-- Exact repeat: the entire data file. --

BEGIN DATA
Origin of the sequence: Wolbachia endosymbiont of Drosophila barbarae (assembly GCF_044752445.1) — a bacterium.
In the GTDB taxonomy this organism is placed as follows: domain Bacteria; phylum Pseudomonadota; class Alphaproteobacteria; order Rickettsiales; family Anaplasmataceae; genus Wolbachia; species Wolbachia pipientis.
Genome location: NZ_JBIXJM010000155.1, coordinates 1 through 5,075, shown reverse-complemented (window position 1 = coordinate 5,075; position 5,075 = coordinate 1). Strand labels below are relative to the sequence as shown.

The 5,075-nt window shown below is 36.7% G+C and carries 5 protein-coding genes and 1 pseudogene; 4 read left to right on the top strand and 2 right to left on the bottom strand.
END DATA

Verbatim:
Origin of the sequence: Wolbachia endosymbiont of Drosophila barbarae (assembly GCF_044752445.1) — a bacterium.
In the GTDB taxonomy this organism is placed as follows: domain Bacteria; phylum Pseudomonadota; class Alphaproteobacteria; order Rickettsiales; family Anaplasmataceae; genus Wolbachia; species Wolbachia pipientis.
Genome location: NZ_JBIXJM010000155.1, coordinates 1 through 5,075, shown reverse-complemented (window position 1 = coordinate 5,075; position 5,075 = coordinate 1). Strand labels below are relative to the sequence as shown.

The 5,075-nt window shown below is 36.7% G+C and carries 5 protein-coding genes and 1 pseudogene; 4 read left to right on the top strand and 2 right to left on the bottom strand.